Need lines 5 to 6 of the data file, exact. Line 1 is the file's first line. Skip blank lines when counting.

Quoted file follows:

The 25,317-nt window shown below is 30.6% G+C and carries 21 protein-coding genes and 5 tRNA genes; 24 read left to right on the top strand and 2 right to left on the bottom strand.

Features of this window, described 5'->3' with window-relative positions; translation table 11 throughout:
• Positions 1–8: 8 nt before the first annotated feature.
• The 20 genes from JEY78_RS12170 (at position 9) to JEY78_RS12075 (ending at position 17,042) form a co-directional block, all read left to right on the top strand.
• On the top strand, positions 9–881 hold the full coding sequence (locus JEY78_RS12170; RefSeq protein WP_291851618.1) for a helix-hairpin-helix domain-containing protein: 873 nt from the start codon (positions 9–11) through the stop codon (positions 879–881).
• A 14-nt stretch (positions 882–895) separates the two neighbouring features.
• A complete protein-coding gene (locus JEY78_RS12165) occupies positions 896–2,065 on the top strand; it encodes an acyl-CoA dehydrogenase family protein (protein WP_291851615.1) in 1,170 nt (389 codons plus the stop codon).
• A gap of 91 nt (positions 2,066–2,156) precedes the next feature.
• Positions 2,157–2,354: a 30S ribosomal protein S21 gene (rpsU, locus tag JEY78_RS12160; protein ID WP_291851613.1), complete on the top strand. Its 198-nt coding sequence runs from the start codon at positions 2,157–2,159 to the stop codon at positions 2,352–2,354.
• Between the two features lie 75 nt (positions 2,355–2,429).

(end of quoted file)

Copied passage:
• On the top strand, positions 9–881 hold the full coding sequence (locus JEY78_RS12170; RefSeq protein WP_291851618.1) for a helix-hairpin-helix domain-containing protein: 873 nt from the start codon (positions 9–11) through the stop codon (positions 879–881).
• A 14-nt stretch (positions 882–895) separates the two neighbouring features.